I have heard of some veterinary clinics starting to do anesthesia free dental’s; or what they call “Twilight Dentals”. We regularly have clients ask us why their pet must be put under anesthesia, and often times will decline regular dental services because they are worried about their pet and anesthesia.
I decided I needed to do a little research to find out about the safety and pros and cons of these procedures.
A Little Background in Veterinary Dentistry:
Everybody knows that pets, just like people, have bacteria in their mouths. Just like people, that bacteria mixes with saliva to produce plaque that lives above and below the gum-line. If plaque remains on the teeth, it begins to mineralize in as little as 24 hours, and turns into tartar. Tartar, unlike plaque, is adhered to the tooth above and below the gum-line and cannot be removed without special dental equipment.
Pets can’t brush their teeth on their own, and it is still somewhat of a novel idea to most pet owners that they should be brushing their pets teeth on a daily basis.A lack in brushing causes plaque and tartar to accumulate to levels that a human dental hygienist would likely loose their lunch over. Along with all that bacteria comes gingivitis and really bad breath.
Traditionally, it has been common practice that if a pet requires a dental cleaning, or any dental work, it must be under full general anesthesia in order to receive the treatment. Since only a licensed veterinarian can administer anesthesia to a pet, it can be assumed that only veterinary teams can perform dentistry.
However, lately, there has been a rise in anesthesia-free dental cleanings being performed by pet stores, grooming facilities, and even boarding kennels. These non-professional dental cleanings are cleverly marketed to people with older pets and/or tiny budgets, claiming that anesthesia is too risky in mature pets, and too expensive for the everyday pet owner. In 2012, the US ruled that dental cleanings can only be performed by veterinarians, however, now there are some veterinary facilities offering this service.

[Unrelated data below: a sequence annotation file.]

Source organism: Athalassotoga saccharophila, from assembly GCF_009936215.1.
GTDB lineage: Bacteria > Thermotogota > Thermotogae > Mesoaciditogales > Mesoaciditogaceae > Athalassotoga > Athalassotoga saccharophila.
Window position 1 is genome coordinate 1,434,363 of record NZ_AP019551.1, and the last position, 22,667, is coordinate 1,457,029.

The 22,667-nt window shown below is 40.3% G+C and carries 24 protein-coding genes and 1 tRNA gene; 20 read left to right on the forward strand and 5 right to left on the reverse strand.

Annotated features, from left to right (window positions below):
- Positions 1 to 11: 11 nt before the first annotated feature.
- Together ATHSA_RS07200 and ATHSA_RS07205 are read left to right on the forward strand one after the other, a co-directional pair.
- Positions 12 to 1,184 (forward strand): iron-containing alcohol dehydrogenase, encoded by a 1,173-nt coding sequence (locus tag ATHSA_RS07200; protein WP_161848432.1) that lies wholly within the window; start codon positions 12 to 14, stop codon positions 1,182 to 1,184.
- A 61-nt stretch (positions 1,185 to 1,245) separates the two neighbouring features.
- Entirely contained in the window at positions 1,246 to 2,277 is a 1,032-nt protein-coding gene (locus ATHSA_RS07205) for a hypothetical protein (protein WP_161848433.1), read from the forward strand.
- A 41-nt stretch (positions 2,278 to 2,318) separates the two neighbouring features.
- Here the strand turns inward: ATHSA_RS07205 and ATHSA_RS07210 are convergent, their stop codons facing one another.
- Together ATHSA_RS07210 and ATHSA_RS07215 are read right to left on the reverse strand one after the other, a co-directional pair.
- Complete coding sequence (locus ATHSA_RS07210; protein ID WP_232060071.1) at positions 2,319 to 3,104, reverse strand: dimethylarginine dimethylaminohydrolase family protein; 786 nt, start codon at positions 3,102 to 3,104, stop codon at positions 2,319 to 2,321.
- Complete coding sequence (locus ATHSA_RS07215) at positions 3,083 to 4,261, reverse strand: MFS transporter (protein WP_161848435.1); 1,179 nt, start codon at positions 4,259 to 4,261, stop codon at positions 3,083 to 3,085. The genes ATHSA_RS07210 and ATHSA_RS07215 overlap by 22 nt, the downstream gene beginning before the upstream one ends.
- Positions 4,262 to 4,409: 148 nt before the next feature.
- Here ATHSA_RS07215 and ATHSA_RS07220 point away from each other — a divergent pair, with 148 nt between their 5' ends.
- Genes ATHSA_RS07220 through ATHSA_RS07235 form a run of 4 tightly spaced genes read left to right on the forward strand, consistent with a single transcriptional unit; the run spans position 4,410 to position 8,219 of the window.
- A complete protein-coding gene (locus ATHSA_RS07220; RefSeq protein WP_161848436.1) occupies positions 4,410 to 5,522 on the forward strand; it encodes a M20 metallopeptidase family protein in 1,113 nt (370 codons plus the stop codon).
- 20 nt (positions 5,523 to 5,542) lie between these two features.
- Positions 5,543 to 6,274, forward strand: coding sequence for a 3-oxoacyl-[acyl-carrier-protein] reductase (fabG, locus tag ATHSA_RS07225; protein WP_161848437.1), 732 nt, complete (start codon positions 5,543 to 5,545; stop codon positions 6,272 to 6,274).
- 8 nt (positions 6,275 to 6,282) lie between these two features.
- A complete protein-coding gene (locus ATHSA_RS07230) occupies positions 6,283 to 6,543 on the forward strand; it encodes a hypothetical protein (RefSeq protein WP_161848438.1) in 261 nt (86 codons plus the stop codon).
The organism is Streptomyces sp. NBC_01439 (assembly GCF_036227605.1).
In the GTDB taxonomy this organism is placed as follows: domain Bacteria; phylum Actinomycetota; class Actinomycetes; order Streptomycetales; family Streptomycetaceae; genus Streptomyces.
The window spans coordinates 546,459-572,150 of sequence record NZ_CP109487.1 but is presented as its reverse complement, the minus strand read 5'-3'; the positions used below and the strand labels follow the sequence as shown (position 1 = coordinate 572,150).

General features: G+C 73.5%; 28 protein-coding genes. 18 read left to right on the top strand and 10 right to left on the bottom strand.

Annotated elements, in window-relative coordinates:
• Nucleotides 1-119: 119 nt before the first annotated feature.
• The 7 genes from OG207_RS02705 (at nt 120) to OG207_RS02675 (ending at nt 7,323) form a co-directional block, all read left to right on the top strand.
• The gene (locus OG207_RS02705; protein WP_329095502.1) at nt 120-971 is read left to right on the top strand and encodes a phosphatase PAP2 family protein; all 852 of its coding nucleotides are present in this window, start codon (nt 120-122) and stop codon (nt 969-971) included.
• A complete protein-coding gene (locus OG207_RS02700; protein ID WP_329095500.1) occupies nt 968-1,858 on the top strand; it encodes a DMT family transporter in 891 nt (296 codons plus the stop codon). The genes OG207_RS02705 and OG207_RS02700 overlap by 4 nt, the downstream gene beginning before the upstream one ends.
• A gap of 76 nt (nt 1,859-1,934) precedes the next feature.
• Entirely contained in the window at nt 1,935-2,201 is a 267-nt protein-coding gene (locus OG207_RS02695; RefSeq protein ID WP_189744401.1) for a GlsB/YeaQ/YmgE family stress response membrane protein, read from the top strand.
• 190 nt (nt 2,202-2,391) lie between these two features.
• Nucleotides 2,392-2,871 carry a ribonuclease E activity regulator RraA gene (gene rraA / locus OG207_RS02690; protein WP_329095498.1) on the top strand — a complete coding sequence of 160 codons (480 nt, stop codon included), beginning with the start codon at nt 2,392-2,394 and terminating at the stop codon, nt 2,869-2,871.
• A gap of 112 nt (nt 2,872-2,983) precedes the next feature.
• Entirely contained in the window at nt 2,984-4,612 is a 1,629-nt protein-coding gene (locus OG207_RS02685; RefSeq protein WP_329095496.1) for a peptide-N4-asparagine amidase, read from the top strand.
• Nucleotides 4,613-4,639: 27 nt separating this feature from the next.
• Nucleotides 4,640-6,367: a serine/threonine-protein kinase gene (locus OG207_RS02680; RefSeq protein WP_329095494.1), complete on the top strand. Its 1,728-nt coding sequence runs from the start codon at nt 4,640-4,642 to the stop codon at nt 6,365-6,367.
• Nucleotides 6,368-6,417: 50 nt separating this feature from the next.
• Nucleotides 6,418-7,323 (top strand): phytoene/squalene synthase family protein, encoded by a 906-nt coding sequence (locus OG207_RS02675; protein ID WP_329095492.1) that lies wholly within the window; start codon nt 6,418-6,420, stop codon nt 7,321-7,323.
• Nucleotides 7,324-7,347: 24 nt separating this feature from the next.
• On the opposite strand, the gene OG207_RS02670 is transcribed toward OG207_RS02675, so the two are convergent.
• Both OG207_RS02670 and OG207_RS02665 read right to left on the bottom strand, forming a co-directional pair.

- Lacerations: dental hand instruments are really sharp, the smallest movement from a pet, even the most cooperative animal, and lead to sliced gums or even fingers of the person using them. Talk about painful!
- Aspiration Pneumonia: there is so much tartar coming off those teeth, that it would be entirely possible for an awake animal to inhale a big chunk and get a raging lung infection. Under general anesthesia, there is an endotracheal tube protecting the pets airway so that this doesn’t happen.
- Choking: an ultra-sonic scaler vibrates at an incredibly high rate that it requires a water drip to keep it cool so that it doesn’t damage the teeth. This mist can easily pool in the mouth and become a choking hazard. Again, an endotracheal tube under general anesthesia prevents this from happening. Not to mention, the ultra-sonic scaler is less traumatic than using dental instruments alone.
- Disease control: it is the tartar and plaque that lies under the gum-line that causes periodontal disease. Reaching these sharp instruments under there to clear away all of it would be very difficult, if not impossible, to do in an awake pet. Therefore, if the tartar under the gum-line isn’t fully cleaned away, you aren’t getting to the root of the dental problem (pardon the pun). That tartar will continue to sit there and oral disease will keep getting worse.
- Full cleaning: this involves, cleaning every surface of every tooth, including the inside surfaces of the teeth (called lingual and palatal surfaces). Have you ever tried to hold your pets mouth open for more than a few seconds? Now try holding it open for about 15-30 minutes while sticking sharp instruments in there.
- Stress: animals, just like people, all display stress differently. Dental instruments make unfamiliar sounds, and create unfamiliar sensations in the mouth, and that can be very stressful to a pet of any age or personality. In fact, some cats won’t move an inch when they are really stressed, making a lot of people think they are being well behaved when they are actually so stressed they can’t move.
I know that I will continue to support the view that veterinary dentistry should always be performed under general anesthesia. There are so many other arguments I could share, but I’ve already gone on long enough. What are your thoughts though? Have you ever taken your pet for dental cleanings with or without anesthesia? What was your expectation and experience?